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PAYLESS SHOESOURCE, INC. v. TOWN OF PENFIELD

August 26, 1996

PAYLESS SHOESOURCE, INC., Plaintiff,
v.
TOWN OF PENFIELD, NEW YORK, PENFIELD ZONING BOARD OF APPEALS, and HAROLD MOREHOUSE, Defendants.



The opinion of the court was delivered by: LARIMER

 Payless ShoeSource, Inc. ("plaintiff") brings this action, pursuant to § 1121(b) of the Lanham Act, against the Town of Penfield ("Town"), the Penfield Zoning Board of Appeals ("Board"), and Town Building Inspector Harold Morehouse ("Morehouse") (collectively "defendants"), alleging unlawful interference with its trademark.

 FACTUAL BACKGROUND

 Plaintiff, who operates two retail stores in Penfield, has a trademark registered with the United States Patent and Trademark Office. This mark consists of the distinctively lettered name "Payless ShoeSource" displayed in yellow, except for the two "o"s contained therein which are displayed in orange.

 One of plaintiff's stores is located in Baytowne Plaza. According to existing sign restrictions at this plaza, plaintiff's sign is required to be either yellow, red, or white. Plaintiff, however, disregarded these restrictions and erected a two-colored sign reflecting its trademark.

 In April 1995, Morehouse demanded that plaintiff change its sign to a single Board-approved color or seek a variance. Plaintiff applied for a variance. The Board, however, denied its application. To date, plaintiff has not brought its Baytowne Plaza sign into compliance.

 Plaintiff's other store is located in Panorama Plaza. Sign restrictions imposed on this plaza require that all signs be red. Plaintiff has complied with this requirement, displaying an all red sign, rather than a sign that reflects its yellow and orange trademark. Although plaintiff would like to display its two-colored trademark at Panorama Plaza, it has not applied for a variance in light of the Board's decision regarding the Baytowne Plaza store.

 Defendants move, pursuant to Fed. R. Civ. P. 12(b)(6), to dismiss the complaint for failure to state a claim upon which relief can be granted. Defendants maintain that § 1121(b) of the Lanham Act was not intended to interfere with uniform aesthetic zoning requirements, enacted pursuant to a town's police power, that indirectly affect a trademark.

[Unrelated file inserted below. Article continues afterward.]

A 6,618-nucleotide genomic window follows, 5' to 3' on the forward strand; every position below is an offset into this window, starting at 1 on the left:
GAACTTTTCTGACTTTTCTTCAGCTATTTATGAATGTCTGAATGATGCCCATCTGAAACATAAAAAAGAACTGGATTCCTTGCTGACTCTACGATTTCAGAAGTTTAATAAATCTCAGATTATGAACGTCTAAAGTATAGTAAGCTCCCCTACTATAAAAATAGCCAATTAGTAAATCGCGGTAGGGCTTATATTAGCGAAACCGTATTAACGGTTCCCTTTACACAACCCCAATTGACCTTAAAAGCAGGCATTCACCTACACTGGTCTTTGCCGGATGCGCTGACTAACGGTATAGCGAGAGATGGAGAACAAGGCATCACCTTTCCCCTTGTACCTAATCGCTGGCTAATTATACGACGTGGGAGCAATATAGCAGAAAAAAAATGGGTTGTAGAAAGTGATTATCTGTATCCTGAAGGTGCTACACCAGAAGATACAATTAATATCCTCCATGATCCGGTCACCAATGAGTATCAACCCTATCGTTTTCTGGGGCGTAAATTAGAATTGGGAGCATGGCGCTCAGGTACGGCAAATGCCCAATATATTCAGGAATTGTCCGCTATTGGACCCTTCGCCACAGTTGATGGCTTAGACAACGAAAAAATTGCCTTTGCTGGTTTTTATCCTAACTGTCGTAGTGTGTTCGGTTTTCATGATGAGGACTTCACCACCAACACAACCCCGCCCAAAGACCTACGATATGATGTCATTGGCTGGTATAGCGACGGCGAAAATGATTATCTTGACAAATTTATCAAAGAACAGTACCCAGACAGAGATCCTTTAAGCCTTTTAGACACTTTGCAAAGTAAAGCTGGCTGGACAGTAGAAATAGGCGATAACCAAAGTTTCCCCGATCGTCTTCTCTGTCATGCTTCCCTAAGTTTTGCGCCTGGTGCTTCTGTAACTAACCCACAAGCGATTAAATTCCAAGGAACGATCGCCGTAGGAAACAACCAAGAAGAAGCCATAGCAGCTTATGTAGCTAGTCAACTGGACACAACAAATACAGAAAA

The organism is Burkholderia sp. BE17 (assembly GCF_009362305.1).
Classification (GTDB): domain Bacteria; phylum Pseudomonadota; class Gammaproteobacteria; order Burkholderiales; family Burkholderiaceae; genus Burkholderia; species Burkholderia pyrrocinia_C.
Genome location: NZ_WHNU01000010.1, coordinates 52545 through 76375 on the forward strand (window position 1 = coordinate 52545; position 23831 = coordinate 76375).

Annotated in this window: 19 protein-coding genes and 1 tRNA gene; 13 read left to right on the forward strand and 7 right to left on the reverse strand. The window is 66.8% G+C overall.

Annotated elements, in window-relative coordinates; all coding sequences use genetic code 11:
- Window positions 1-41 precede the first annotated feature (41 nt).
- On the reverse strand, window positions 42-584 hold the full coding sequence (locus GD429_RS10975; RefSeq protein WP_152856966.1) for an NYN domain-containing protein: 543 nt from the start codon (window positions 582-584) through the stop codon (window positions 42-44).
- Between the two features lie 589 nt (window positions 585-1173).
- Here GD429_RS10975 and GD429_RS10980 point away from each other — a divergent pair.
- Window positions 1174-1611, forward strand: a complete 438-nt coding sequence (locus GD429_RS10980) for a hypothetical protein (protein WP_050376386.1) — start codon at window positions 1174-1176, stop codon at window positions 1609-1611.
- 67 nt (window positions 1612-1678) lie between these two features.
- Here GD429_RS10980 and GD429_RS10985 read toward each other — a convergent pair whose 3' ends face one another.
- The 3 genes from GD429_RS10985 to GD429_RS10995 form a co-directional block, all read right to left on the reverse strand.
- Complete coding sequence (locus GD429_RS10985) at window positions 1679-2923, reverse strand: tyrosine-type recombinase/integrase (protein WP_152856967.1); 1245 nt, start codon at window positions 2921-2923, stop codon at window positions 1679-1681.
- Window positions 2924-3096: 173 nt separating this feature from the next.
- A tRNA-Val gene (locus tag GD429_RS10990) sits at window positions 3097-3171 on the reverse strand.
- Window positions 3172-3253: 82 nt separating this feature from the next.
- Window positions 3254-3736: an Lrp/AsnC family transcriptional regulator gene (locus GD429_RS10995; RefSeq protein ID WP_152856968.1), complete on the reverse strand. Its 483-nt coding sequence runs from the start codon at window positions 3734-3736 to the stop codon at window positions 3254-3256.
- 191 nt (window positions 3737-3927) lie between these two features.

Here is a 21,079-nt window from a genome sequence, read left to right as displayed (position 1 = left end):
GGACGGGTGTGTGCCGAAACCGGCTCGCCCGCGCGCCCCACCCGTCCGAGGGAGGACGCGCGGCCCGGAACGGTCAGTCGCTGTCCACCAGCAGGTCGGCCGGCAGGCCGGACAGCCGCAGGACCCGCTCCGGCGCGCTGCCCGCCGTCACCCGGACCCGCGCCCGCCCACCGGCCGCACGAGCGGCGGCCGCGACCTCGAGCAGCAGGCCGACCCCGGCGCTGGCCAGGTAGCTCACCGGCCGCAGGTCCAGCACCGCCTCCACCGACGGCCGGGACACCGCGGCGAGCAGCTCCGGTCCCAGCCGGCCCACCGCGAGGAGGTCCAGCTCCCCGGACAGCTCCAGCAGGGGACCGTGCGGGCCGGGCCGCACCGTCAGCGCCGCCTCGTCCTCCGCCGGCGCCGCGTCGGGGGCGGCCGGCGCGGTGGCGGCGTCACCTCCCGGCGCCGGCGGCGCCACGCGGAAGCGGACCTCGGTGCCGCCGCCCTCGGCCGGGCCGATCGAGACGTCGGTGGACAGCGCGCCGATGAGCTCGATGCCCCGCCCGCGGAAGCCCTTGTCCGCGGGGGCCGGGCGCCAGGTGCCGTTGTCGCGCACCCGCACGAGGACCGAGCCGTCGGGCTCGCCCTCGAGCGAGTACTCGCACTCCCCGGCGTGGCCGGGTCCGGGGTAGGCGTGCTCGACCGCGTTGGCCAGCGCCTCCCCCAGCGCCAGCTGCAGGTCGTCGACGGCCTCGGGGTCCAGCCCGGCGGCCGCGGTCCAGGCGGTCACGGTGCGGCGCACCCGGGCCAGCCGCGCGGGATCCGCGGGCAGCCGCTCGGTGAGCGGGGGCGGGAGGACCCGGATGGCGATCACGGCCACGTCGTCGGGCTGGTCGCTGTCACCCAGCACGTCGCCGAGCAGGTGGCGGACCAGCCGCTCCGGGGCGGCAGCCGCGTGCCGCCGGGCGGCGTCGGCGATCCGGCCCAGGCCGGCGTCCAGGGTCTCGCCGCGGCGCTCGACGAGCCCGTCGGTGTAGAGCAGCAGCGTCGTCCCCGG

Plaintiff cross-moves for summary judgment, arguing that the plain language of § 1121(b) forbids a town, as a political subdivision, from requiring alteration of a registered trademark.

 Because both parties have submitted, and I have considered, matters outside the pleadings, I will treat these motions as motions for summary judgment. Fed. R. Civ. P. 12(b).

 DISCUSSION

 Summary judgment will be granted if the record demonstrates that "there is no genuine issue as to any material fact and that the moving party is entitled to a judgment as a matter of law." Fed. R. Civ. P. 56(c); Chambers v. TRM Copy Ctrs. Corp., 43 F.3d 29, 36 (2d Cir. 1994).

 Here, the parties agree that there are no material issues of fact in dispute and that resolution of this matter depends solely on whether § 1121(b) preempts a town's authority to regulate signs for aesthetic purposes when those signs involve federally registered trademarks.

 I. Authority to Regulate Signs for Aesthetic Purposes

 The law in New York is well settled that a town, pursuant to its police power, may impose sign restrictions in order to regulate aesthetics.

 For example, in People v. Goodman, 31 N.Y.2d 262, 338 N.Y.S.2d 97, 290 N.E.2d 139 (1972), the New York State Court of Appeals noted that a "State and its political subdivisions may regulate the erection and maintenance of outdoor advertising under the police power . . . and that villages are empowered by statute to regulate the maintenance of advertising media near streets and in public places . . . and to adopt ordinances for general purposes consistent with the exercise of the police power . . . ." Id. at 265 (citations omitted).

 The Court stated further that "it is now settled that aesthetics is a valid subject of legislative concern and that reasonable legislation designed to promote the governmental interest in preserving the appearance of the community represents a valid and permissible exercise of the police power. . . . Under the police power, billboards and signs may be regulated for aesthetic purposes." Id. (citations omitted); see also Suffolk Outdoor Advertising Co., Inc. v. Hulse, 43 N.Y.2d 483, 489, 402 N.Y.S.2d 368, 373 N.E.2d 263 (1977); Philanz Oldsmobile, Inc. v. Keating, 51 A.D.2d 437, 440, 381 N.Y.S.2d 916 (4th Dep't 1976); People v. Rubin, 162 Misc. 2d 104, 106, 616 N.Y.S.2d 166 (Just. Ct. Nassau County 1994).

 Plaintiff recognizes that the Town of Penfield, pursuant to its police power, generally may regulate signs for aesthetic purposes. However, plaintiff contends that because the Town's regulations preclude it from erecting and maintaining signs with the two colors (yellow and orange) that are part of its federally registered trademark, the Town violates the plain language of § 1121(b) of the Lanham Act. I disagree.

 II. Section 1121(b) of the Lanham Act

 Section 1121(b) of the Lanham Act provides: "No State . . . or any political subdivision . . . may require alteration of a registered mark . . . ." 15 U.S.C. § 1121(b).

 A. The "Century 21" Amendment

 Section 1121(b), which was added to the Lanham Act in 1982, is commonly referred to as the "Century 21" amendment because it was enacted in response to the problems encountered by Century 21, a national franchisor, when several states required ...


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